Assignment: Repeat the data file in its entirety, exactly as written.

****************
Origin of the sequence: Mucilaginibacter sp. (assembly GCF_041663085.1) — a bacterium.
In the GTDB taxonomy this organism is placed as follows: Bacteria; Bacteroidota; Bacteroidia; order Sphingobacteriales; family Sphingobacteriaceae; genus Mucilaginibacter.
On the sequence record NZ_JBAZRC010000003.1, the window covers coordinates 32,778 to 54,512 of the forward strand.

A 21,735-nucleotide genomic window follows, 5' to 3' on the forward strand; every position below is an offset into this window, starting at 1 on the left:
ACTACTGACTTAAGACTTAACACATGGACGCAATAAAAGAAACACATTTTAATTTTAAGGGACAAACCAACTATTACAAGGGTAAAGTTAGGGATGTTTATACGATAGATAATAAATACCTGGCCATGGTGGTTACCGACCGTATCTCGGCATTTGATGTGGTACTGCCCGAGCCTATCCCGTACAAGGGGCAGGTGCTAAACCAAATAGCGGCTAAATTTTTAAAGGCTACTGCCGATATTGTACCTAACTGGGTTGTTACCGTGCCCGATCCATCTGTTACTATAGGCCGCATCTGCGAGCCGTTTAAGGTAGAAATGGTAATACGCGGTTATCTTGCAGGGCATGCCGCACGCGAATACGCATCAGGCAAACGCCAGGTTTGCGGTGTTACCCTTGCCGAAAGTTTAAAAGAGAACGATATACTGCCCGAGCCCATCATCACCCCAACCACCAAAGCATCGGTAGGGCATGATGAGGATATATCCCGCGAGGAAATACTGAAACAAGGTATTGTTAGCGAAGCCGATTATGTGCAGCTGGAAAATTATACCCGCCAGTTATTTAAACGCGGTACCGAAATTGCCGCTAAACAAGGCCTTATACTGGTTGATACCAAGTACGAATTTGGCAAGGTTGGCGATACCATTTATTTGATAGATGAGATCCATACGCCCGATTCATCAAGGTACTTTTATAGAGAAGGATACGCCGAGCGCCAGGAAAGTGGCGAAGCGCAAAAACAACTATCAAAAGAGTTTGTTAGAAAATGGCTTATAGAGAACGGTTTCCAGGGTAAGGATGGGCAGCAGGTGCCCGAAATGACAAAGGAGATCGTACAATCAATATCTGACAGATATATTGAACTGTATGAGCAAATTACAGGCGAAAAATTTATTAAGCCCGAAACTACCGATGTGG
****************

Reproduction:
Origin of the sequence: Mucilaginibacter sp. (assembly GCF_041663085.1) — a bacterium.
In the GTDB taxonomy this organism is placed as follows: Bacteria; Bacteroidota; Bacteroidia; order Sphingobacteriales; family Sphingobacteriaceae; genus Mucilaginibacter.
On the sequence record NZ_JBAZRC010000003.1, the window covers coordinates 32,778 to 54,512 of the forward strand.

A 21,735-nucleotide genomic window follows, 5' to 3' on the forward strand; every position below is an offset into this window, starting at 1 on the left:
ACTACTGACTTAAGACTTAACACATGGACGCAATAAAAGAAACACATTTTAATTTTAAGGGACAAACCAACTATTACAAGGGTAAAGTTAGGGATGTTTATACGATAGATAATAAATACCTGGCCATGGTGGTTACCGACCGTATCTCGGCATTTGATGTGGTACTGCCCGAGCCTATCCCGTACAAGGGGCAGGTGCTAAACCAAATAGCGGCTAAATTTTTAAAGGCTACTGCCGATATTGTACCTAACTGGGTTGTTACCGTGCCCGATCCATCTGTTACTATAGGCCGCATCTGCGAGCCGTTTAAGGTAGAAATGGTAATACGCGGTTATCTTGCAGGGCATGCCGCACGCGAATACGCATCAGGCAAACGCCAGGTTTGCGGTGTTACCCTTGCCGAAAGTTTAAAAGAGAACGATATACTGCCCGAGCCCATCATCACCCCAACCACCAAAGCATCGGTAGGGCATGATGAGGATATATCCCGCGAGGAAATACTGAAACAAGGTATTGTTAGCGAAGCCGATTATGTGCAGCTGGAAAATTATACCCGCCAGTTATTTAAACGCGGTACCGAAATTGCCGCTAAACAAGGCCTTATACTGGTTGATACCAAGTACGAATTTGGCAAGGTTGGCGATACCATTTATTTGATAGATGAGATCCATACGCCCGATTCATCAAGGTACTTTTATAGAGAAGGATACGCCGAGCGCCAGGAAAGTGGCGAAGCGCAAAAACAACTATCAAAAGAGTTTGTTAGAAAATGGCTTATAGAGAACGGTTTCCAGGGTAAGGATGGGCAGCAGGTGCCCGAAATGACAAAGGAGATCGTACAATCAATATCTGACAGATATATTGAACTGTATGAGCAAATTACAGGCGAAAAATTTATTAAGCCCGAAACTACCGATGTGG